His first few steps outside the clinic were very cautious as he picked his legs up like he couldn’t understand this strange feeling under his feet! We all love his great big ‘inflatable’ feet which look like they have reinforced cushioning in them and his huge ‘periscope’ ears which are always twitching and listening in to every sound (even when he’s asleep). And after his initial reservations with the outside world he realized that these new sights, smells and tastes (he insisted on eating as much sand and dirt as he could suck up with his long blue tongue) were all rather intriguing! It wasn’t long before the typical baby skips and jumps started to appear, and his little legs picked up speed in no time!! Over the next few days he grew more and more fond of his outings, and you could often see him racing up and down the Rehab driveway without a care in the world! He was adjusting incredibly well to his new home!!
And then the next surprise arrived for us all, including ‘Kuza’!!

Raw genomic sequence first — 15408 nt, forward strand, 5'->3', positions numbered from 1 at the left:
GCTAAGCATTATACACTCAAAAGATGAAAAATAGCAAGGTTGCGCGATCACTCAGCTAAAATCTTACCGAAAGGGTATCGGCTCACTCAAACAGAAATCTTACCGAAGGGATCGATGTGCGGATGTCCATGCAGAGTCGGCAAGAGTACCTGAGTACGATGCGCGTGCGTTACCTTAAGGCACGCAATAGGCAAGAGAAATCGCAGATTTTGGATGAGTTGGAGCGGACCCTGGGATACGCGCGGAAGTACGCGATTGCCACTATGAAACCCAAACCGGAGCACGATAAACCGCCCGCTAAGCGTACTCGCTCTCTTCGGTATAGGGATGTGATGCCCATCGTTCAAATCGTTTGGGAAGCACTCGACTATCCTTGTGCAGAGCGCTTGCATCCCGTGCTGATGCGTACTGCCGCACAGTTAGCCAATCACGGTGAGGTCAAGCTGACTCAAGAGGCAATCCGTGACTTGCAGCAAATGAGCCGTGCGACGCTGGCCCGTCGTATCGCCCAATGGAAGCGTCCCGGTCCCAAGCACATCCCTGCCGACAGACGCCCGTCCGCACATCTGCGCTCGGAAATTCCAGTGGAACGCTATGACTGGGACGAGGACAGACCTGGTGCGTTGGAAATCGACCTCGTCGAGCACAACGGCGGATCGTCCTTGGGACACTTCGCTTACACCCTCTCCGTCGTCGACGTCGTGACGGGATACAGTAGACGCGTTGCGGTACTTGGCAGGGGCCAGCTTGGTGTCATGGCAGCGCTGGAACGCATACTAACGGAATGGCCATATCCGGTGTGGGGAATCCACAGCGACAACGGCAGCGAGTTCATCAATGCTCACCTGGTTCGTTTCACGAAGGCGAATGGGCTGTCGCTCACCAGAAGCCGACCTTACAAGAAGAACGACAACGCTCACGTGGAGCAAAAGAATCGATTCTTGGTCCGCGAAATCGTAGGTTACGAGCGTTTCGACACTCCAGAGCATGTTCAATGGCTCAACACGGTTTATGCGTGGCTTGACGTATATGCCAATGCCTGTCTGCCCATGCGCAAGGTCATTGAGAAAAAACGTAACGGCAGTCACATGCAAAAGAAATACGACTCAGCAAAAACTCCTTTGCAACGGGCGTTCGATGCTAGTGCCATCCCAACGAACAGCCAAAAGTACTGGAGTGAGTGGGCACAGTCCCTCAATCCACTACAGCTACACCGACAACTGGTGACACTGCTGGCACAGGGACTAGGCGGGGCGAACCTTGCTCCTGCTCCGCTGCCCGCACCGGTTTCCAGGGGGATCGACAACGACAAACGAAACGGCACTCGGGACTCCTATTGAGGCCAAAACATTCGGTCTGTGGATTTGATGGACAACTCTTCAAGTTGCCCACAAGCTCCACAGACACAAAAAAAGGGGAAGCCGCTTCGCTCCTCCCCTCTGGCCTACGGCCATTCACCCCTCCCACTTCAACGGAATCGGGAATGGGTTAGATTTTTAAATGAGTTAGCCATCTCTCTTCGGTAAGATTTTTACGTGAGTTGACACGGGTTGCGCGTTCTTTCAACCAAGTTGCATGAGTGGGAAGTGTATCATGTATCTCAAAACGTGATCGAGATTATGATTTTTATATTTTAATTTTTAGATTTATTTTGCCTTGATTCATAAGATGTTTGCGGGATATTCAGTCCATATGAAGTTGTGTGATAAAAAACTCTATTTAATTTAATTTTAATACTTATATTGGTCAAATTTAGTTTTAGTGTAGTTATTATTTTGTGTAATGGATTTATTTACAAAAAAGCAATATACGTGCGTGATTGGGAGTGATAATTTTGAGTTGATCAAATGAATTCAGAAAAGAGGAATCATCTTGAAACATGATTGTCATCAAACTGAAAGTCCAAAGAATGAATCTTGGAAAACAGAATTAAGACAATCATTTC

On the 4th October the Moholoholo Rehab Office received frantic calls from tour operators and members of the public in Kruger Park reporting a baby rhino stuck in a concrete trough in the Satara area. After many calls to the Park and speaking with various people in the conservation sector it appeared that the problem had been sorted out and the baby was out of the trough! However later that evening we received a call from the warden in the area, reporting that despite the fact that the baby was free from it’s ordeal in the trough, its mother had left and not returned to claim her baby!So the team yet again boarded the Moholoholo Bakkie and headed into the park to see what awaited them at Satara. A rather exhausted and pinkish baby white rhino greeted them at Satara (and instantly gained its name Satara, despite being a male), they took some Lactate, a re-hydration fluid, with them just to stabilize him until his arrival at the centre. Luckily the journey back to the centre was shorter this time and he was immediately settled down into a thickly padded clinic cubicle for the night, and given his first milk feed (which he drank down hungrily). Natalie continued to feed him every two hours through the night (which is our usual protocol for babies until they are stabilized).